by gothic_beauty, Jul 02, 2012
Hey everyone and thank you so, so much for all your advice and kind encouragement. Because of you all, I finally summoned the courage to try my Ativan. However, despite the fact that my hesitation to take it stemmed from the certainty that I would feel its effects too strongly, I found just the opposite to be true.

The first time I tried my 0.5 mg dose, I did feel a little better. I took it sublingually, so I was expecting fast results. I didn't experience the intense sensation of calm that I was waiting for, but it did take the edge off my panic, so that I was able to go about the rest of my day without falling apart. My state of relative calm lasted for about eight hours, though as I say, because I didn't feel as different as I thought I would, it was difficult to say when the effects of the medication ebbed. At the time, I was so grateful for the lack of side effects that I didn't begrudge the fact that the medication did not calm me as much as I had hoped. However, when I tried it again today, in the middle of an especially bad panic attack, I felt no better at all. My panic continued, and my heart rate stayed around 160 until I got home. I calmed down at that point, but as my anxiety is of the agoraphobic variety, I am always calm at home , so I doubt that my state of mind had much to do with the medication at all.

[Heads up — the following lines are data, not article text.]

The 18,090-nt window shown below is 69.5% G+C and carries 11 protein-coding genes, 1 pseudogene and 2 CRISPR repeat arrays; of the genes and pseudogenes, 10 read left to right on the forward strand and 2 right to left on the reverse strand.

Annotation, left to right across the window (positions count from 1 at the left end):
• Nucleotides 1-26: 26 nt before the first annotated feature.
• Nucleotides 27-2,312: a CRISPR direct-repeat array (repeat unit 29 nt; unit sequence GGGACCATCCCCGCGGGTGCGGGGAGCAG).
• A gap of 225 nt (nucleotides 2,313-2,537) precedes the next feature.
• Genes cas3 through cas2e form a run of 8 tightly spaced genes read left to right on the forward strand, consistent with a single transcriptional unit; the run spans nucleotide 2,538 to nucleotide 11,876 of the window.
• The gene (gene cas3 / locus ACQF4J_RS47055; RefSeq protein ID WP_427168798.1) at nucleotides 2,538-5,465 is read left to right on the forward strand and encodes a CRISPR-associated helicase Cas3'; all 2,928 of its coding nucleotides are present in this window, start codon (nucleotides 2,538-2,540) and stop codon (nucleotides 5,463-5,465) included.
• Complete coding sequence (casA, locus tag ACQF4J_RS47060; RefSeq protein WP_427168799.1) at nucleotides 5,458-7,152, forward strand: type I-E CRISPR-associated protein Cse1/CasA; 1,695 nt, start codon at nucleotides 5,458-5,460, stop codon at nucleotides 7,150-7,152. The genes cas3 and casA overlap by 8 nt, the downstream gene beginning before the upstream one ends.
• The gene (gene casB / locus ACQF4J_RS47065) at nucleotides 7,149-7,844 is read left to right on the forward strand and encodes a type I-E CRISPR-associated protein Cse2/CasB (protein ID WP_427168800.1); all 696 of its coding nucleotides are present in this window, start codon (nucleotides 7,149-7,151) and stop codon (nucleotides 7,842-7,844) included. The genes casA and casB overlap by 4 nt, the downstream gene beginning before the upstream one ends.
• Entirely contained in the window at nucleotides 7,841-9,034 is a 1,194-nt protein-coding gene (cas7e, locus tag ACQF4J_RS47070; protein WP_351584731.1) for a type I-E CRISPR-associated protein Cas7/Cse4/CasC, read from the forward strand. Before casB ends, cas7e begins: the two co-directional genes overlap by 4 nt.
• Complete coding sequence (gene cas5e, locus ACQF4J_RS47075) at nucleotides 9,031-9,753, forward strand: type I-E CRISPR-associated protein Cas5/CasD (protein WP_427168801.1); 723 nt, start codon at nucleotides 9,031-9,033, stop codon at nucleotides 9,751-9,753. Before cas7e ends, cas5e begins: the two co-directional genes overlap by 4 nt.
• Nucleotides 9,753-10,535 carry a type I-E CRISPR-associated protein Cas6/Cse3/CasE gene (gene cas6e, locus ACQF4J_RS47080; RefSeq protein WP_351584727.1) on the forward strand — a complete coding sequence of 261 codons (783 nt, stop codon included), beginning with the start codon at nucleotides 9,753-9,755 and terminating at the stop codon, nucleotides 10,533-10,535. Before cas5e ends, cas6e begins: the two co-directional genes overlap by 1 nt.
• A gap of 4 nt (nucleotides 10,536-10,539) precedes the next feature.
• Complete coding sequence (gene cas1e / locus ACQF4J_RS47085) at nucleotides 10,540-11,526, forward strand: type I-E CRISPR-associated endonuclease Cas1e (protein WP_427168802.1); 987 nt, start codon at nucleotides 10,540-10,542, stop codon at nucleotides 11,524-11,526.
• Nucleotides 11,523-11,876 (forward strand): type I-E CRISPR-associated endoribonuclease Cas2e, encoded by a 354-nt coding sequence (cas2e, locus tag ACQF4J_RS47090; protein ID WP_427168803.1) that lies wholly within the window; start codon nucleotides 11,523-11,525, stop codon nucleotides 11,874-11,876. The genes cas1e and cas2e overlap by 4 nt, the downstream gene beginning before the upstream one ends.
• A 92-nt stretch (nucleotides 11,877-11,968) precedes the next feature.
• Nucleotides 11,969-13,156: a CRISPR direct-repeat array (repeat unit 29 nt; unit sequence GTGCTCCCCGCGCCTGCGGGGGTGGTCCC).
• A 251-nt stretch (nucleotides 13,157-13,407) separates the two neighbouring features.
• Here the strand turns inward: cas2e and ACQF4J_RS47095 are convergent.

As you can imagine, I'm pretty discouraged. I am glad that I am able to take this medication without anything horrible happening to me, but as nothing really good happens either, there doesn't seem to be much point in continuing it. I don't know what to do. Why didn't my body react to Ativan in the way it was supposed to? Do I need a stronger dose? Perhaps I need a different medication altogether? I fear that I will never be able to leave my house again without freaking out. I am so sick of this. I want to start living my life! I was certain that I was on the brink of recovery, and now I feel trapped in my panic once more. Does anyone have any further advice on the subject??